With the holidays fast approaching, it’s all about quality time with family, friends, good food and some relaxation. In addition to this, there commonly comes the act of indulgence and overeating. Many people pull out the phrase “I’m on holidays” as a way to justify the excess intake of food they may not consume on a usual day. That being said, there are many ways to enjoy the holidays, including taking comfort in some of your mom’s traditional recipes. However, the idea is to make sure these occurrences don’t become a habit that lasts from Thanksgiving to New Year’s Day. Here are some tricks you can try to help combat the stubborn “food baby” that often pops up after holiday meals.
Don’t skip meals.
As much as you may want to skip or have a smaller meal prior to the big celebration, this could actually do more harm than good. Saving your appetite and calories just to gorge at dinner-time will more likely than not result in overeating. If you deprive yourself of food for too long before a meal, once the food arrives, your self-control will be out the window. This could lead to a plate (or 2 or 3) full of foods high in fat, sugar and extra calories that wouldn’t have been added to your plate if you had been eating regularly throughout the day. Have you ever had an overwhelming sense of hunger and reached for a plate full of vegetables? Most likely not.
Plan your plate.
This sounds like common sense, but you’d be surprised how hard it is to make purposeful, healthy decisions during the holidays. First, wait until all of the food is set out before you begin loading up your plate. This will give you the opportunity to gage everything that is available and see what really appeals to you. Next, choose a smaller plate and utensils for your meal. A smaller plate will still provide you with enough room to fill you up and try your favourite holiday foods, but prevent you from overdoing the portions. Finally, start with your vegetables. How many family dinners have you been to where you get to the end of the table where the vegetables are and there’s hardly any room left on your plate? By choosing these items first, you will ensure that you’re getting your fibrous and nutrient-packed vegetables before the space on your plate runs out.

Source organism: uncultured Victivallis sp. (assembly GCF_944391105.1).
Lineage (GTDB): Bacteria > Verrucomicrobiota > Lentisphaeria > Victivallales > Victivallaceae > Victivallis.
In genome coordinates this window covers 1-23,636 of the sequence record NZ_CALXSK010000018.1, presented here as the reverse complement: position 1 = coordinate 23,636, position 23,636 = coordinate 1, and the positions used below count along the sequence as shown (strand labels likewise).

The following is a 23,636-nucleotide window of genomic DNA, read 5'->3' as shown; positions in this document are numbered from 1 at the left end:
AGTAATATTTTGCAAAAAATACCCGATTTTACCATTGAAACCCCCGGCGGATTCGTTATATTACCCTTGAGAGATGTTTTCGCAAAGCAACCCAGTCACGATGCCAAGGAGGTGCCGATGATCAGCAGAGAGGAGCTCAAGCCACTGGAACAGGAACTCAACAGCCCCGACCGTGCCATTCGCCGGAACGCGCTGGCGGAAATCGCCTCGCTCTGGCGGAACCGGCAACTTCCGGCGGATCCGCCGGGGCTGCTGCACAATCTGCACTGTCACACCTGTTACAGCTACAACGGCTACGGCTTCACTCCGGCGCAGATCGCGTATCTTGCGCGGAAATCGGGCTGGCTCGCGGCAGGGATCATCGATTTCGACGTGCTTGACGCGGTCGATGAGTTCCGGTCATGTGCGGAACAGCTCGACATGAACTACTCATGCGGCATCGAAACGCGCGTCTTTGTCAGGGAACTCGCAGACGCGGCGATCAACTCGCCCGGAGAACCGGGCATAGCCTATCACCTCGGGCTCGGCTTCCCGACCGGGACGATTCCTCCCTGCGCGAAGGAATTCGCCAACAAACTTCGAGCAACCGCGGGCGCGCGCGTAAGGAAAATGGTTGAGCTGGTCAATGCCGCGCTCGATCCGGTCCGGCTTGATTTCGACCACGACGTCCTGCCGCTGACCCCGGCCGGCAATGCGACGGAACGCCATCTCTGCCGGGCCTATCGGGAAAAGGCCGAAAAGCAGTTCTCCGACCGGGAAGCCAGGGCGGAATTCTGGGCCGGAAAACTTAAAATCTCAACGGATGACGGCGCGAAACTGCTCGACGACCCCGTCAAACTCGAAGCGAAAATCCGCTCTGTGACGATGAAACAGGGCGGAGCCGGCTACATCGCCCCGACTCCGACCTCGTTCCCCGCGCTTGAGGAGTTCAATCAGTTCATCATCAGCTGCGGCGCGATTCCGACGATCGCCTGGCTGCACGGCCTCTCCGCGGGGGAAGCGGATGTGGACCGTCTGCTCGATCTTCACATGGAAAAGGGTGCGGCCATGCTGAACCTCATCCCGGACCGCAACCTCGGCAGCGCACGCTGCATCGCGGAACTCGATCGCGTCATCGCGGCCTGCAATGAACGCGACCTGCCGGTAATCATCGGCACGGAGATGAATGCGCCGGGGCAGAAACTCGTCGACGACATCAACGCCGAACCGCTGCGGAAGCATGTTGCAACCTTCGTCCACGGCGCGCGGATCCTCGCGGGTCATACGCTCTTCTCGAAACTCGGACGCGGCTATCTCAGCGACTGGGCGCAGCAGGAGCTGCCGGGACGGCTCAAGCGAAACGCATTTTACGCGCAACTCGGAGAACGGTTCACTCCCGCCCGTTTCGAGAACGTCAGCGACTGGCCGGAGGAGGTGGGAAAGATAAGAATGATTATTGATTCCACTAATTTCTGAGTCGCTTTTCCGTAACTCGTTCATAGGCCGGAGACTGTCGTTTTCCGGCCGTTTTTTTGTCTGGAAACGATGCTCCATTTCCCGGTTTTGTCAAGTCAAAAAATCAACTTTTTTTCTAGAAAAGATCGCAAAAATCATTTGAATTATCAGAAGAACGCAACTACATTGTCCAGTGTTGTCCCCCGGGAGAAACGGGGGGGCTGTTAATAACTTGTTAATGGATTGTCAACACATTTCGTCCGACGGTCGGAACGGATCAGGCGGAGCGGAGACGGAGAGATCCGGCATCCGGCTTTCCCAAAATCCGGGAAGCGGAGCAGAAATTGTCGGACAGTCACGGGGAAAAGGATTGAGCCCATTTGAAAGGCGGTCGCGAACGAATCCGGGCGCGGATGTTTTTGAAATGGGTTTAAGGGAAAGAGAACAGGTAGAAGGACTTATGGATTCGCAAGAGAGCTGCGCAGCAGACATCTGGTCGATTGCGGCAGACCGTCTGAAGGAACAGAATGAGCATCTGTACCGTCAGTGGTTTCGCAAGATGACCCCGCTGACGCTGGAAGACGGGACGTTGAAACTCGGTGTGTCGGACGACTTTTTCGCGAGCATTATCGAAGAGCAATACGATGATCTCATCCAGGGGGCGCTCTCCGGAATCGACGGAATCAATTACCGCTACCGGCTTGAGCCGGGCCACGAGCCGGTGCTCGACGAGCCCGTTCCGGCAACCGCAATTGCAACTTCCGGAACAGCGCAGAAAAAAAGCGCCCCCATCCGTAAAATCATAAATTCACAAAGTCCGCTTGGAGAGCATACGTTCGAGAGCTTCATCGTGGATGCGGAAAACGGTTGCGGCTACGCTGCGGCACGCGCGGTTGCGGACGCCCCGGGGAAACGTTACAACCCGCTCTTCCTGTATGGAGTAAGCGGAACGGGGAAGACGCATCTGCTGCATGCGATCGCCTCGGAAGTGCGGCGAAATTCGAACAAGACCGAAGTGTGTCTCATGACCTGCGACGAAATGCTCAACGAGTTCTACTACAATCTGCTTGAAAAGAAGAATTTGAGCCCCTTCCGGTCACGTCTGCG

Divvy up dessert.
This is one of the best times of the year for dessert: pumpkin pie, apple crisp, mom’s famous homemade cookies; how can you resist?! But that’s the point- the longer you resist the harder it may be to say no, which could ultimately result in an overload of sugar when the craving gets too strong. The outcome of this rush of sweet treats to your system is a sudden increase of blood sugar and a quick crash soon after, leaving you tired, groggy and unable to participate in following holiday festivities. So instead of having a piece of pie, a scoop of apple crisp and some cookies on the side, try using the buddy system. Splitting dessert with a friend or family member will not only control the amount of added sugar you consume but also allow you to try more than one item, just in smaller amounts (because what’s Thanksgiving dinner without the pumpkin AND apple desserts?).
Mix in a water.
With celebrations and holidays often come alcohol and a lot of hidden calories from these drinks. And although you’re consuming calories, the alcohol won’t keep you full and satisfied the way that turkey or potatoes would, for example. In addition to this, too much alcohol can lead to an over consumption of foods high in carbohydrates, fat and sugar and quite possible a striking headache the next morning. To prevent this, mix in a water. By alternating a glass of wine, beer or spirits with a cup of water, you will keep yourself hydrated and slow down the rate of which you drink the alcohol. Consuming water can also be a good way to make sure you’re not over eating out of thirst instead of hunger, which is quite common.
Bottom line, enjoy the holidays for what they are. Balancing the time spent with family and friends with the delicious food that accompanies that, will ensure a healthier and more comfortable celebration.
Ashlen Leonard, RD, Sports Dietitian
Sports Dietitian for Evolved Sport and Nutrition
Complete Lifestyle Management